Cultivating Generosity is an ongoing series of musings that we write in our effort to highlight people that nurture a generous culture that’s more conducive for the survival of the arts.
Pay It Forward is an experimental fundraiser by Tempestt Hazel of Sixty Inches from Center and Andi Crist from Autotelic. They gathered 8 organizations to highlight in their effort raise $10,000 dollars for an inclusive studio community in Logan Square.
We’re honored to be one of the projectss that they’re elevating, along with Johalla Projects, Spudnik Press, Salon Series, Terrain, Revival Arts Collective, Peanut Gallery and Composite. We hope that you’ll join us for the Birthday Bash that they’re hosting at 7PM Saturday, Nov.23. Flats Studio, 1050 W. Wilson Ave.
There’s been a lot of positive discussion about the arts floating around lately. Most recently, a Wall Street Journal article had an optimistic outlook for people with MFAs. This was mostly full of information that we already suspected; “artists tend to be happy with their choices and lives… arts graduates are resilient and resourceful… the profession they have chosen gives them autonomy.” However, being written on a platform that rarely presents the arts as a legitimate career choice, backed by data on jobs for fine artists and connected to economic research on happiness, means that this is something that could actually have legs outside of our own echo chamber.
Almost 83% worked the majority of their time in some arts occupation, such as art teaching or in a nonprofit arts organization…. Sixty percent of the fine-arts graduates in the survey work more than one job. – Daniel Grant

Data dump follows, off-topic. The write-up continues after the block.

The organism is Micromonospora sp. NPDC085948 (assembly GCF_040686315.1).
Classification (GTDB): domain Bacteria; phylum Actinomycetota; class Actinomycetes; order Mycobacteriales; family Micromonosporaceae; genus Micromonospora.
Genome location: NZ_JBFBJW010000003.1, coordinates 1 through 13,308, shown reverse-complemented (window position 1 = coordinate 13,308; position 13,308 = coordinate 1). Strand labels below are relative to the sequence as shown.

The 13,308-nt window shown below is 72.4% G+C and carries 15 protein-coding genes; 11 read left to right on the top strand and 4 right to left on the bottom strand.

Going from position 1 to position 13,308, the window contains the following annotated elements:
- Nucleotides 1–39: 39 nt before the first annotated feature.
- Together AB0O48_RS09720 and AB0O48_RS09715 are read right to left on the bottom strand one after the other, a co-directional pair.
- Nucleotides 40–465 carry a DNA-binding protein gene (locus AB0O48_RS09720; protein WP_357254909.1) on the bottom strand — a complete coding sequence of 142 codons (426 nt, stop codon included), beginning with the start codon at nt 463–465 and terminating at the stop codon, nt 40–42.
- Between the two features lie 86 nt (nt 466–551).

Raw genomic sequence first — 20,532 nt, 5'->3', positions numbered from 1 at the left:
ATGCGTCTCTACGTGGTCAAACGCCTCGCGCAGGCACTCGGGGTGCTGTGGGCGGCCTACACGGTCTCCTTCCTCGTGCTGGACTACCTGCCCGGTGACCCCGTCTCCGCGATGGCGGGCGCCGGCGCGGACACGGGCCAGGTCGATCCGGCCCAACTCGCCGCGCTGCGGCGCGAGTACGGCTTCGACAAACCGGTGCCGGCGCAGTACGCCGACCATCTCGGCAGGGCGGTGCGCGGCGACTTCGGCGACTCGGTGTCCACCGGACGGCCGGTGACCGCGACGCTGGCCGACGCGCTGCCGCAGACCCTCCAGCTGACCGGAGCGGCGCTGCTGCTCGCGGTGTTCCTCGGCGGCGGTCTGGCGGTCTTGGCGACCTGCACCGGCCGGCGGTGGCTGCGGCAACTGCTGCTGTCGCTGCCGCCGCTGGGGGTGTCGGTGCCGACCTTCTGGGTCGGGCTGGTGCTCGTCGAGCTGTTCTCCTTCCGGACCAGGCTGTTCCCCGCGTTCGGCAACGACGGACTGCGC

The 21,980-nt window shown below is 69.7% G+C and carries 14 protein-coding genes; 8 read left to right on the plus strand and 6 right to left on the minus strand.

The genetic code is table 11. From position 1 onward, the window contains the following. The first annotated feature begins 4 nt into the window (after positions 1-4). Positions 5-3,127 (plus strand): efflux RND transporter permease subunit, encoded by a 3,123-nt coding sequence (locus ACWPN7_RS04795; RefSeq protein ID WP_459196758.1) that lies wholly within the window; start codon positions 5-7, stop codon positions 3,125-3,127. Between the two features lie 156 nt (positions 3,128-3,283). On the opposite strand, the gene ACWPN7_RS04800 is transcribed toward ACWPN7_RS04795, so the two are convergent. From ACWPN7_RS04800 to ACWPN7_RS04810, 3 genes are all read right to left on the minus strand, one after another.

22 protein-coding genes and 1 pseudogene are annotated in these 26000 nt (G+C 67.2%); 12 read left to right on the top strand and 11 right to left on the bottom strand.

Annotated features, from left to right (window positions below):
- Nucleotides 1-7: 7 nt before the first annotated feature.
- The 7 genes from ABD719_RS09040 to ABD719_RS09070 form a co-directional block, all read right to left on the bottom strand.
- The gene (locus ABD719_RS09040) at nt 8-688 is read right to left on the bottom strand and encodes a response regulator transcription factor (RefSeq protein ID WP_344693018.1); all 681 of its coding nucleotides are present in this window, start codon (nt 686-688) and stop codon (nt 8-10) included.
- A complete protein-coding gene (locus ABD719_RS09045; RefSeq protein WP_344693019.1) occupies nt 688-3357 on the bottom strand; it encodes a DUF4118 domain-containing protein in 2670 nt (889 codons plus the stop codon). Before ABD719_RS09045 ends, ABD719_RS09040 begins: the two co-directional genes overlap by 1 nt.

Another link that came across our feeds was about the contradictory nature of creative people. Matthew Shuler points out 9 contradictory traits from a book of interviews by Mihaly Csikszentmihalyi, of the Quality of Life Research Center. The blog post reminds artists that they aren’t alone in being both extroverted and introverted, humble and proud or smart and naive. These are all tightropes that artists walk on a regular basis.
Sometimes what appears to be a contradiction on the surface is actually a harmony in disguise… At first it might not make sense, but give me/us long enough, and it will. – Matthew Shuler
How this all relates to Pay It Forward is that Tempestt and Andi are in the thick of whatever change is happening around us.
They’re both surviving artist/curators that are working toward real, positive change through crowdfunding. Andi’s vision for Autotelic was born out of another book by Csikszentmihalyi. It was a bit of serendipity that lead me to his ideas right before the end of her fundraiser. She describes the idea behind the space below:
The concept behind Autotelic was to give artists the space and environment where they could feel free to make and share without feeling the pressure of needing to be “successful”. People are still welcome to join our space that don’t consider themselves fully committed “artists” and can be a part of a creative community that is both supportive and active. – Andi Crist